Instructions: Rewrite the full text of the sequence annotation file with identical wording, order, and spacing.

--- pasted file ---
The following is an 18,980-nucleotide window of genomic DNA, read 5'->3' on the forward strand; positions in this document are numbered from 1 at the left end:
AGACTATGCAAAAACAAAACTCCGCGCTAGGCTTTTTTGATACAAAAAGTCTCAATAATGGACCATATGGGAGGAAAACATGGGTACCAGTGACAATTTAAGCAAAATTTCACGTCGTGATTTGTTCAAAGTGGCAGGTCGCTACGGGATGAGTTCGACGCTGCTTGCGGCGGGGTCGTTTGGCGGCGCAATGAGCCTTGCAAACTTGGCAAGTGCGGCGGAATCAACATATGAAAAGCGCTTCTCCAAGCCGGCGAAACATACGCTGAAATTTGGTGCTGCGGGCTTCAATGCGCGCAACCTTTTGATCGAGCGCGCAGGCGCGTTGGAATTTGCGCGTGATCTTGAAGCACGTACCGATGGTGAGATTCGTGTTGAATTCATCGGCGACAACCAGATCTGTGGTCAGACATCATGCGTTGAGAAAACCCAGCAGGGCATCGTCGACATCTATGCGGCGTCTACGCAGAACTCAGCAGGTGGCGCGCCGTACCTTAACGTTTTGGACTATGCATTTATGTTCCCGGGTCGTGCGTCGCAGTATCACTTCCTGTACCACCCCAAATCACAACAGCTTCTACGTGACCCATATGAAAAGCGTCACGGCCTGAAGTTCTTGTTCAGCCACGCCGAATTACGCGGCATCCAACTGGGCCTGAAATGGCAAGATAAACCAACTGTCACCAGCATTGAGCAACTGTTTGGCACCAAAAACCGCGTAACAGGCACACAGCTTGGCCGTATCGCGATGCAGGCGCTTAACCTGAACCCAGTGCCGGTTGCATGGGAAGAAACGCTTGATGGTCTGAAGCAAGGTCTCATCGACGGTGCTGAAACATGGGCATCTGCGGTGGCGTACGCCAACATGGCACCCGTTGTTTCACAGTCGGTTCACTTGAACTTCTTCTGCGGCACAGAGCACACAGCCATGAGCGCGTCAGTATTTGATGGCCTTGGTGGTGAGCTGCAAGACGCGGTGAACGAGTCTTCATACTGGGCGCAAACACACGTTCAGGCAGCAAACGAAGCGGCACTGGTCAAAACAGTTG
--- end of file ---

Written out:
The following is an 18,980-nucleotide window of genomic DNA, read 5'->3' on the forward strand; positions in this document are numbered from 1 at the left end:
AGACTATGCAAAAACAAAACTCCGCGCTAGGCTTTTTTGATACAAAAAGTCTCAATAATGGACCATATGGGAGGAAAACATGGGTACCAGTGACAATTTAAGCAAAATTTCACGTCGTGATTTGTTCAAAGTGGCAGGTCGCTACGGGATGAGTTCGACGCTGCTTGCGGCGGGGTCGTTTGGCGGCGCAATGAGCCTTGCAAACTTGGCAAGTGCGGCGGAATCAACATATGAAAAGCGCTTCTCCAAGCCGGCGAAACATACGCTGAAATTTGGTGCTGCGGGCTTCAATGCGCGCAACCTTTTGATCGAGCGCGCAGGCGCGTTGGAATTTGCGCGTGATCTTGAAGCACGTACCGATGGTGAGATTCGTGTTGAATTCATCGGCGACAACCAGATCTGTGGTCAGACATCATGCGTTGAGAAAACCCAGCAGGGCATCGTCGACATCTATGCGGCGTCTACGCAGAACTCAGCAGGTGGCGCGCCGTACCTTAACGTTTTGGACTATGCATTTATGTTCCCGGGTCGTGCGTCGCAGTATCACTTCCTGTACCACCCCAAATCACAACAGCTTCTACGTGACCCATATGAAAAGCGTCACGGCCTGAAGTTCTTGTTCAGCCACGCCGAATTACGCGGCATCCAACTGGGCCTGAAATGGCAAGATAAACCAACTGTCACCAGCATTGAGCAACTGTTTGGCACCAAAAACCGCGTAACAGGCACACAGCTTGGCCGTATCGCGATGCAGGCGCTTAACCTGAACCCAGTGCCGGTTGCATGGGAAGAAACGCTTGATGGTCTGAAGCAAGGTCTCATCGACGGTGCTGAAACATGGGCATCTGCGGTGGCGTACGCCAACATGGCACCCGTTGTTTCACAGTCGGTTCACTTGAACTTCTTCTGCGGCACAGAGCACACAGCCATGAGCGCGTCAGTATTTGATGGCCTTGGTGGTGAGCTGCAAGACGCGGTGAACGAGTCTTCATACTGGGCGCAAACACACGTTCAGGCAGCAAACGAAGCGGCACTGGTCAAAACAGTTG